Volunteers will be infected with COVID-19 in an unprecedented study | Digital Trends Spanish
An unprecedented study by the United Kingdom government will infect about a hundred healthy volunteers with COVID-19, with the aim of analyzing in detail the behavior and evolution of the SARS-CoV-2 virus.
The trial, called Human Challenge, will expose to the virus, in a safe and controlled environment, 90 people between 18 and 30 years old and who do not have previous pathologies of another nature.
The study aims to establish the smallest amount of virus necessary to cause an infection. In addition, it seeks to probe the body’s immune response and explore how the virus is transmitted between people.
The investigation, promoted by the governmental Department of Business, Energy and Industrial Strategy (BEIS), already has the approval of the clinical trial ethics body.
According to the BEIS, participants will be monitored by doctors and scientists 24 hours after their exposure to the virus.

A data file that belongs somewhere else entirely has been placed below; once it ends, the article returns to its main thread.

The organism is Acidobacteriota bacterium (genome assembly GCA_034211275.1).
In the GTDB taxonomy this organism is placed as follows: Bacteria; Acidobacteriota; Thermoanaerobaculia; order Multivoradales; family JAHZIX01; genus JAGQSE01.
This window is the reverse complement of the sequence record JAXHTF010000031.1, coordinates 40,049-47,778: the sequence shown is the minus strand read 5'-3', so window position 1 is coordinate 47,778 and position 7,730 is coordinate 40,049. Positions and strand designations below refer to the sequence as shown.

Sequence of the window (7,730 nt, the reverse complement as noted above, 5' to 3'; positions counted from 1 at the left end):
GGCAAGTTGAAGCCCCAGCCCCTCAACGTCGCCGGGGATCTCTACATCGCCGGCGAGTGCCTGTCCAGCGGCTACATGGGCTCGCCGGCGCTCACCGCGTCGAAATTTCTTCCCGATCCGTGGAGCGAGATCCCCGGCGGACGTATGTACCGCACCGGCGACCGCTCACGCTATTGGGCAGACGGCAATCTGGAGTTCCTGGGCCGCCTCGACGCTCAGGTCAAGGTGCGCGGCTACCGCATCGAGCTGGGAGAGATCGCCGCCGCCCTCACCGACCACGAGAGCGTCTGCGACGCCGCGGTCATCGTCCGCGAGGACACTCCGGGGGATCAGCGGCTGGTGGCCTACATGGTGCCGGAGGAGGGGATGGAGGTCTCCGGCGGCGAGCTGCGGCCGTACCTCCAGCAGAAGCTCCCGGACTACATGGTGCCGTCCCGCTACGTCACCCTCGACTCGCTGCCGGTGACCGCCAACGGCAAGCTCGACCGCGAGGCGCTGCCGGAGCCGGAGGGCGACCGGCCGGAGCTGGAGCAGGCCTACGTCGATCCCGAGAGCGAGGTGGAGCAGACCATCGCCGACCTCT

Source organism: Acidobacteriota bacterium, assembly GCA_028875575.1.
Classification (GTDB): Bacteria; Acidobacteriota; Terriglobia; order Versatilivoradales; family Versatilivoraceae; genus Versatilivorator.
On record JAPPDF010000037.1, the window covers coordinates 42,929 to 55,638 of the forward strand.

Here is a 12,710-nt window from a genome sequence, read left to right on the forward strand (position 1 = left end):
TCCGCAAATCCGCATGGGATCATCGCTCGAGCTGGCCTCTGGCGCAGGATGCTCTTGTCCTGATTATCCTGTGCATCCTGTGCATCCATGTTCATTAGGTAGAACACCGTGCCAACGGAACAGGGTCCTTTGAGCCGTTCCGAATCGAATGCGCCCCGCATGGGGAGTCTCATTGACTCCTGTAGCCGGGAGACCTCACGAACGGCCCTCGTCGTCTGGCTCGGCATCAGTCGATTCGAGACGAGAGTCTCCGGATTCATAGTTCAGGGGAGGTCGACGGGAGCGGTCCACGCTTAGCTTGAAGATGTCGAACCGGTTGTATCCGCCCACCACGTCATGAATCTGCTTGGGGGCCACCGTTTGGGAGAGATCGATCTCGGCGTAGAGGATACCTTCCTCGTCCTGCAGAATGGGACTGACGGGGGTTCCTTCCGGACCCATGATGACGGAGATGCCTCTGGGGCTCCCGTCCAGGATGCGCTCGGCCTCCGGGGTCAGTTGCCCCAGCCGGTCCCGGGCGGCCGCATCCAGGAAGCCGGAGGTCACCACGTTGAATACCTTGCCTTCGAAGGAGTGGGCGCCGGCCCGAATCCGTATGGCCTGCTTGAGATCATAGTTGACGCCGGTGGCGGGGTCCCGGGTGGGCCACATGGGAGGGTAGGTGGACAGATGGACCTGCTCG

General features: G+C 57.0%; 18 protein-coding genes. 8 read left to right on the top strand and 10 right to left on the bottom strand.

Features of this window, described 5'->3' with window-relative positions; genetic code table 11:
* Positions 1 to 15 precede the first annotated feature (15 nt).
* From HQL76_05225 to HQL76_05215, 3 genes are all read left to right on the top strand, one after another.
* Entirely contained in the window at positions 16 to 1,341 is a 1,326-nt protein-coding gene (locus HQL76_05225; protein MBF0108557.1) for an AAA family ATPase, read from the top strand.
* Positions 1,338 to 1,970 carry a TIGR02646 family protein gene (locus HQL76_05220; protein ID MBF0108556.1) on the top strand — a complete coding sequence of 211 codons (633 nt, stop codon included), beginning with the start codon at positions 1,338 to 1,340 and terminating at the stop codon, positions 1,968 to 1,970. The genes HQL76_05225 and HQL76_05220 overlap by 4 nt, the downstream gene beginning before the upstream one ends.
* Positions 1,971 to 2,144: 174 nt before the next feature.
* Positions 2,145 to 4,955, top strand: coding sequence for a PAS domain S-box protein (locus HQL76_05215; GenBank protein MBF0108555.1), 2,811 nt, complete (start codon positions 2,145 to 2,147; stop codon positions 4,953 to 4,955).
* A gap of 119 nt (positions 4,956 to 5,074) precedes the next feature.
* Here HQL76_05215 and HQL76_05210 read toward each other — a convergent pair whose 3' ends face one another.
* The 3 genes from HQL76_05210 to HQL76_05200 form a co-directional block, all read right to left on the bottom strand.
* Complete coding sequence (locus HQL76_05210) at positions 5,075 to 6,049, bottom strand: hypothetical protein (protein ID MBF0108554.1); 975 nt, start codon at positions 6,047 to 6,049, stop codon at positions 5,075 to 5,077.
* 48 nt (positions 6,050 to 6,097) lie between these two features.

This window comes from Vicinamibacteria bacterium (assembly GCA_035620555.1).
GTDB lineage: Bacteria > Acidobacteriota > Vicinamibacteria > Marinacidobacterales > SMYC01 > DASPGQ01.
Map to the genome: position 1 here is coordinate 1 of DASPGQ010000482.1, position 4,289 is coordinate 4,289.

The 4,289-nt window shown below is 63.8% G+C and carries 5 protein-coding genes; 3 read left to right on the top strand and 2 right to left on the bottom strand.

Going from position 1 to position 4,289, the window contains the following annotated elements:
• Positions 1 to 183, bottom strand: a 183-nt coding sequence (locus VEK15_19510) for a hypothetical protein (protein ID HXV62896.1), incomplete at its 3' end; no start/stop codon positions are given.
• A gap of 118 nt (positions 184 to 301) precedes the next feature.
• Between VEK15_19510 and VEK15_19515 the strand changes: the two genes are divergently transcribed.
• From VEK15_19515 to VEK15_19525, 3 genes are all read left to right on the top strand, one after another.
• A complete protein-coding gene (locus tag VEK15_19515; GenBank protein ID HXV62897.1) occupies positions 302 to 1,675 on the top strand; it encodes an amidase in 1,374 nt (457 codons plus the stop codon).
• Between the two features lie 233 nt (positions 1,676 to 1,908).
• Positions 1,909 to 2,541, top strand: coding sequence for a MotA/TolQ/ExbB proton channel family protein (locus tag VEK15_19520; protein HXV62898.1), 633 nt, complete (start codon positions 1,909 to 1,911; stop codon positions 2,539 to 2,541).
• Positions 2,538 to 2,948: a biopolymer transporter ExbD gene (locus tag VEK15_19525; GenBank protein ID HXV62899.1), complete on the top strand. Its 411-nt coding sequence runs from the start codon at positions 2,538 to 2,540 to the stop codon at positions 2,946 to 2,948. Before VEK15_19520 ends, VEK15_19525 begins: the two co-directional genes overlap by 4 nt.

The agency assured that the variant of the virus that circulated in the United Kingdom in 2020 will be used, instead of those that have emerged recently.
The age group between 18 and 30 years is considered the segment with the lowest risk of complications derived from the coronavirus, which is why the study has focused on this group.
Accelerate vaccine development
After the initial study, candidate vaccines that have been shown to be safe in clinical trials could be administered to a small number of volunteers, with the goal of identifying which ones are the most effective and accelerating their development.
“We want to find the best and most effective vaccines for long-term use. These human challenge studies will be carried out in the UK and will help accelerate scientists’ understanding of how the coronavirus affects people and could eventually promote rapid vaccine development, ”said the British Secretary for Business, Kwasi Kwarteng.
Although the Human Challenge tests are not new, as they have been used for other diseases, this is the first time they have been carried out with COVID-19.